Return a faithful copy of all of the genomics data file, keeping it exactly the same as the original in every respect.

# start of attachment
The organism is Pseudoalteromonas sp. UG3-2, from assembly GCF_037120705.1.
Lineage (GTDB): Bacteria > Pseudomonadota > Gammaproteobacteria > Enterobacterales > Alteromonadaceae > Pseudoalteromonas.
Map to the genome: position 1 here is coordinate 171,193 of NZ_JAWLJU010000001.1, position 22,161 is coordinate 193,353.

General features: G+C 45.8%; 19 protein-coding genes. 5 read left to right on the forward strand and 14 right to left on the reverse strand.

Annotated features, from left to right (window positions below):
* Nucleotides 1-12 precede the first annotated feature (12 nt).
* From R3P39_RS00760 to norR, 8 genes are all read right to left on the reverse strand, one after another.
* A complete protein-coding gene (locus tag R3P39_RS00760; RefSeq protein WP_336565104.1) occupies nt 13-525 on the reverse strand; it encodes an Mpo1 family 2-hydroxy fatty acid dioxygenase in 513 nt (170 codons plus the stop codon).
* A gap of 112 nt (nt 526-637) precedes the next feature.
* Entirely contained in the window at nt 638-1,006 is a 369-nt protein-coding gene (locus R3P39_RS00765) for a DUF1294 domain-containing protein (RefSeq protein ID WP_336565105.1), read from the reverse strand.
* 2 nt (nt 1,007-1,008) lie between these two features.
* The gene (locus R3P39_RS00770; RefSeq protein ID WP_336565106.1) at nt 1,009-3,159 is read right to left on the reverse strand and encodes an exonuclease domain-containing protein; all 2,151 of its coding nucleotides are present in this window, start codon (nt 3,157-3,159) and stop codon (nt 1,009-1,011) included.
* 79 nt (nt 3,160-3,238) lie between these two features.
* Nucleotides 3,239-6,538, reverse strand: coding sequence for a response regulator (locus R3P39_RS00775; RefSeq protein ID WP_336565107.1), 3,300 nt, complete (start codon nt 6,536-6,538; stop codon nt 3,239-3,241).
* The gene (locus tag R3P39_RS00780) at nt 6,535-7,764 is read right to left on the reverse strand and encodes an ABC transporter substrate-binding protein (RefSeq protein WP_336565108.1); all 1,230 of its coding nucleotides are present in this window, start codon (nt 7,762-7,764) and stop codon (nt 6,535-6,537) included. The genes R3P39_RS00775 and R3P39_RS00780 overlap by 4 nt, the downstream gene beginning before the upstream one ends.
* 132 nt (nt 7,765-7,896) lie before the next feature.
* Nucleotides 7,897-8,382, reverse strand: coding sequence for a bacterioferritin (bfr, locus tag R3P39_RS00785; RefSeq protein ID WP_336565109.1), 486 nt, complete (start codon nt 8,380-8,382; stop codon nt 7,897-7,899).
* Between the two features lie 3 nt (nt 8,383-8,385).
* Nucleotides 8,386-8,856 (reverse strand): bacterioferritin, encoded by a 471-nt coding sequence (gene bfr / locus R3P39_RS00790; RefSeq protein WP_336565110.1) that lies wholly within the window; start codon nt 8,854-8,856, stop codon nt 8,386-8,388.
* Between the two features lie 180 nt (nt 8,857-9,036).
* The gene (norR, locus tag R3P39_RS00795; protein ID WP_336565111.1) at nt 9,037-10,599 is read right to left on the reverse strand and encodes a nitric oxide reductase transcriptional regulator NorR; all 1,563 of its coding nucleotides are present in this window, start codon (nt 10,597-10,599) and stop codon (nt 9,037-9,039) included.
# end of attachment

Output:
The organism is Pseudoalteromonas sp. UG3-2, from assembly GCF_037120705.1.
Lineage (GTDB): Bacteria > Pseudomonadota > Gammaproteobacteria > Enterobacterales > Alteromonadaceae > Pseudoalteromonas.
Map to the genome: position 1 here is coordinate 171,193 of NZ_JAWLJU010000001.1, position 22,161 is coordinate 193,353.

General features: G+C 45.8%; 19 protein-coding genes. 5 read left to right on the forward strand and 14 right to left on the reverse strand.

Annotated features, from left to right (window positions below):
* Nucleotides 1-12 precede the first annotated feature (12 nt).
* From R3P39_RS00760 to norR, 8 genes are all read right to left on the reverse strand, one after another.
* A complete protein-coding gene (locus tag R3P39_RS00760; RefSeq protein WP_336565104.1) occupies nt 13-525 on the reverse strand; it encodes an Mpo1 family 2-hydroxy fatty acid dioxygenase in 513 nt (170 codons plus the stop codon).
* A gap of 112 nt (nt 526-637) precedes the next feature.
* Entirely contained in the window at nt 638-1,006 is a 369-nt protein-coding gene (locus R3P39_RS00765) for a DUF1294 domain-containing protein (RefSeq protein ID WP_336565105.1), read from the reverse strand.
* 2 nt (nt 1,007-1,008) lie between these two features.
* The gene (locus R3P39_RS00770; RefSeq protein ID WP_336565106.1) at nt 1,009-3,159 is read right to left on the reverse strand and encodes an exonuclease domain-containing protein; all 2,151 of its coding nucleotides are present in this window, start codon (nt 3,157-3,159) and stop codon (nt 1,009-1,011) included.
* 79 nt (nt 3,160-3,238) lie between these two features.
* Nucleotides 3,239-6,538, reverse strand: coding sequence for a response regulator (locus R3P39_RS00775; RefSeq protein ID WP_336565107.1), 3,300 nt, complete (start codon nt 6,536-6,538; stop codon nt 3,239-3,241).
* The gene (locus tag R3P39_RS00780) at nt 6,535-7,764 is read right to left on the reverse strand and encodes an ABC transporter substrate-binding protein (RefSeq protein WP_336565108.1); all 1,230 of its coding nucleotides are present in this window, start codon (nt 7,762-7,764) and stop codon (nt 6,535-6,537) included. The genes R3P39_RS00775 and R3P39_RS00780 overlap by 4 nt, the downstream gene beginning before the upstream one ends.
* 132 nt (nt 7,765-7,896) lie before the next feature.
* Nucleotides 7,897-8,382, reverse strand: coding sequence for a bacterioferritin (bfr, locus tag R3P39_RS00785; RefSeq protein ID WP_336565109.1), 486 nt, complete (start codon nt 8,380-8,382; stop codon nt 7,897-7,899).
* Between the two features lie 3 nt (nt 8,383-8,385).
* Nucleotides 8,386-8,856 (reverse strand): bacterioferritin, encoded by a 471-nt coding sequence (gene bfr / locus R3P39_RS00790; RefSeq protein WP_336565110.1) that lies wholly within the window; start codon nt 8,854-8,856, stop codon nt 8,386-8,388.
* Between the two features lie 180 nt (nt 8,857-9,036).
* The gene (norR, locus tag R3P39_RS00795; protein ID WP_336565111.1) at nt 9,037-10,599 is read right to left on the reverse strand and encodes a nitric oxide reductase transcriptional regulator NorR; all 1,563 of its coding nucleotides are present in this window, start codon (nt 10,597-10,599) and stop codon (nt 9,037-9,039) included.